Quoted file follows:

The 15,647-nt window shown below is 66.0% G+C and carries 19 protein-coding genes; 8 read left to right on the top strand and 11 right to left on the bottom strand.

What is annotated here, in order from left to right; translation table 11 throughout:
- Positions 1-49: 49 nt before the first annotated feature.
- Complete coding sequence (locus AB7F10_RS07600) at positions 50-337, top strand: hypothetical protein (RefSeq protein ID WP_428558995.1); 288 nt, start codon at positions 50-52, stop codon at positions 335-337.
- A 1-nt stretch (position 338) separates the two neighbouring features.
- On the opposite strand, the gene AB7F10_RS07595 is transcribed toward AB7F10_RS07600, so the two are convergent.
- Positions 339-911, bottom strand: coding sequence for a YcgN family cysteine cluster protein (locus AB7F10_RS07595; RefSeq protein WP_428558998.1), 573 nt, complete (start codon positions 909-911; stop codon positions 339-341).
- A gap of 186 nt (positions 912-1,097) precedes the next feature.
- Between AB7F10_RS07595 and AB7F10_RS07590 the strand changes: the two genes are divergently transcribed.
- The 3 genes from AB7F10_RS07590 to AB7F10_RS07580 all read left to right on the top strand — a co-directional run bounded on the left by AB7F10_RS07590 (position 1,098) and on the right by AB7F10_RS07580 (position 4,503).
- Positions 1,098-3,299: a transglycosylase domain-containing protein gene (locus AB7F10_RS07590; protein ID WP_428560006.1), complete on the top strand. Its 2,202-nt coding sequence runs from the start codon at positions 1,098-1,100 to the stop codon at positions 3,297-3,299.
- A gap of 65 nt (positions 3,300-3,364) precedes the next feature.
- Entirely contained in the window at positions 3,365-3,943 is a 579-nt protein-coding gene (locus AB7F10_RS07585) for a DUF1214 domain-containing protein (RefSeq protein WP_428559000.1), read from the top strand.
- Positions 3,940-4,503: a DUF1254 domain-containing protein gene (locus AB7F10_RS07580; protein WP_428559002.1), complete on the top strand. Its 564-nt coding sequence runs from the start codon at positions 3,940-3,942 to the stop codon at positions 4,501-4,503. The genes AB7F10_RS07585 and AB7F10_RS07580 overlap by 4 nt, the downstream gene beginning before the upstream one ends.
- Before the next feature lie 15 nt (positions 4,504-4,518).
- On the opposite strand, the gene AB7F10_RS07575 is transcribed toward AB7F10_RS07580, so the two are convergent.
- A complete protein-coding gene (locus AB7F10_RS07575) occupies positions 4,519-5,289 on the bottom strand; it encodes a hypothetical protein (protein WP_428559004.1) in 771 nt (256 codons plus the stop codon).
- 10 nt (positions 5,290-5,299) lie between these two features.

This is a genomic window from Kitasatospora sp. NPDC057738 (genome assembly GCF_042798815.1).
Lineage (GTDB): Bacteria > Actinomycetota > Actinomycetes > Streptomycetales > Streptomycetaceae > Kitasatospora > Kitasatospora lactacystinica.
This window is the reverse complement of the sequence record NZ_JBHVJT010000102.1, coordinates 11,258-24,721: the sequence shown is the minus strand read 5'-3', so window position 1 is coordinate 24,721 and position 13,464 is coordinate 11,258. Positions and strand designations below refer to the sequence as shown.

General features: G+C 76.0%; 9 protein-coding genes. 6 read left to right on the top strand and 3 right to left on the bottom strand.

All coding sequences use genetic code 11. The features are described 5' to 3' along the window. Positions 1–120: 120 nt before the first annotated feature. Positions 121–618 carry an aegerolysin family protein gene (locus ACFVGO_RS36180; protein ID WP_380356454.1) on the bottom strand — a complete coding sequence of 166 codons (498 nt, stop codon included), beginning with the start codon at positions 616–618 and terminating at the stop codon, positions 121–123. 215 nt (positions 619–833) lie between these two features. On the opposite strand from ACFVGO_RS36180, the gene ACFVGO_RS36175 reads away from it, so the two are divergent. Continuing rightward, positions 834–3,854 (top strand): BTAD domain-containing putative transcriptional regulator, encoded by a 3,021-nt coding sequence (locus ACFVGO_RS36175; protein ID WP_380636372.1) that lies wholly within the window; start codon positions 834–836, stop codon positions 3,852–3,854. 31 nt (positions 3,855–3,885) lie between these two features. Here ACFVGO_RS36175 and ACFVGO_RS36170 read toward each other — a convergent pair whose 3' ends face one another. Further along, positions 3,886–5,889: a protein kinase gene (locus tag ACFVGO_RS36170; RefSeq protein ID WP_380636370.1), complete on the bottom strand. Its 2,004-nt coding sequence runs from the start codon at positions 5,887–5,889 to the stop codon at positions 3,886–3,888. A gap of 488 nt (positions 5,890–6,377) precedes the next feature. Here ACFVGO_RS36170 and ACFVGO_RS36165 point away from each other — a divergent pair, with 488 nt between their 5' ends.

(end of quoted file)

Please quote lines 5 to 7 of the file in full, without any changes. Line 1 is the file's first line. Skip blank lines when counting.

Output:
- A 1-nt stretch (position 338) separates the two neighbouring features.
- On the opposite strand, the gene AB7F10_RS07595 is transcribed toward AB7F10_RS07600, so the two are convergent.
- Positions 339-911, bottom strand: coding sequence for a YcgN family cysteine cluster protein (locus AB7F10_RS07595; RefSeq protein WP_428558998.1), 573 nt, complete (start codon positions 909-911; stop codon positions 339-341).